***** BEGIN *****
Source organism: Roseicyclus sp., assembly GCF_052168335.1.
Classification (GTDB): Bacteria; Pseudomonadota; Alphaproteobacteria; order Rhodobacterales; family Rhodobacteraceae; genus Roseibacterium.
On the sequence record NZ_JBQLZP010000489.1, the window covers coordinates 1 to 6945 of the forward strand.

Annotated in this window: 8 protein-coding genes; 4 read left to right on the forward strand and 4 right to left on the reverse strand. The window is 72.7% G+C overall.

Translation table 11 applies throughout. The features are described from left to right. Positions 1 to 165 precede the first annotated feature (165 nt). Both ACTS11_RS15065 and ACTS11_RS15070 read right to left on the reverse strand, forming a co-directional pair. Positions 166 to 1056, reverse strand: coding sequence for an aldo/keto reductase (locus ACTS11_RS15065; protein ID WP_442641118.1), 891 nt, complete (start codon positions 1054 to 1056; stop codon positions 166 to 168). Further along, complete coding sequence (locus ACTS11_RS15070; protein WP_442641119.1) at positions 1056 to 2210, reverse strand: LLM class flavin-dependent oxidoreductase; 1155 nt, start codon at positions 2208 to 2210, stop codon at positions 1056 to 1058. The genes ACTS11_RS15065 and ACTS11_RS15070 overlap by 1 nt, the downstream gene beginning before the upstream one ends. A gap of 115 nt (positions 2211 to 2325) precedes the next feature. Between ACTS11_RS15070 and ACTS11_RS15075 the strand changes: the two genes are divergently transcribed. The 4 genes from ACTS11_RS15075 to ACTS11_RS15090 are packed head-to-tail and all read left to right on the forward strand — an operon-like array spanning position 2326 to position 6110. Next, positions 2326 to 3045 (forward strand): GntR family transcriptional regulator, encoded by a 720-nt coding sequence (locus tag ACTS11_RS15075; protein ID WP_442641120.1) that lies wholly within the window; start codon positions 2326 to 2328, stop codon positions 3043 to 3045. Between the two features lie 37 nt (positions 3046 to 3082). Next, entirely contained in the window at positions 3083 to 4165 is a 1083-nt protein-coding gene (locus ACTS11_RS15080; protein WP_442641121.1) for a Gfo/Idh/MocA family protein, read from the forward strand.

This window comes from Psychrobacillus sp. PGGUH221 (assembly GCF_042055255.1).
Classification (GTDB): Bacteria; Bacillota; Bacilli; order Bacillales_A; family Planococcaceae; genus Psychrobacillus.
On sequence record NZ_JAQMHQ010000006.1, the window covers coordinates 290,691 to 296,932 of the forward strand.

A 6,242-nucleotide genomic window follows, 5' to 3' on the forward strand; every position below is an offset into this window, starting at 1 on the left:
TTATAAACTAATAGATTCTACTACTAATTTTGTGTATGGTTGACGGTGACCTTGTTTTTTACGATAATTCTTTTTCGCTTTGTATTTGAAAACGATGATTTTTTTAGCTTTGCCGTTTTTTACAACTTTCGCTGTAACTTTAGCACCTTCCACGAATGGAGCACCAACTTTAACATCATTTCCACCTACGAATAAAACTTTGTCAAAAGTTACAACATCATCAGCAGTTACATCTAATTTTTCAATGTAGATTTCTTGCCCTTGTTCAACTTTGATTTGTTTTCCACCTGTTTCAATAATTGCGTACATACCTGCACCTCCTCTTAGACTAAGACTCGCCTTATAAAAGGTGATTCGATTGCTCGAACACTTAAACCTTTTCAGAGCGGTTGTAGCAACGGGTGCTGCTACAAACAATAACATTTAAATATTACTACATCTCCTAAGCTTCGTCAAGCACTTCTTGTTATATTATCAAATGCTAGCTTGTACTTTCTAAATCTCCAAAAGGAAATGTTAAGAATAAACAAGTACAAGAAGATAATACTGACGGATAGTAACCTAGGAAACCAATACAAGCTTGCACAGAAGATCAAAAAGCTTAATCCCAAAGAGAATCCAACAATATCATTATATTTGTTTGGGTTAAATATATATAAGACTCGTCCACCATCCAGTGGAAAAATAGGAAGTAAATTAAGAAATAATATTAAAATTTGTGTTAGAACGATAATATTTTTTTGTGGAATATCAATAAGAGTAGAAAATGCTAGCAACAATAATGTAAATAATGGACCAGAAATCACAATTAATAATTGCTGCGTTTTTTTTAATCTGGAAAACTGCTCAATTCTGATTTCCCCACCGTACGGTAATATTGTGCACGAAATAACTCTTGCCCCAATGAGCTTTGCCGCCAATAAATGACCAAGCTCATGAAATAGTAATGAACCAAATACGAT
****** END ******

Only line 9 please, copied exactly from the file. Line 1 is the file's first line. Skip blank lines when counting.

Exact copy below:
A 6,242-nucleotide genomic window follows, 5' to 3' on the forward strand; every position below is an offset into this window, starting at 1 on the left: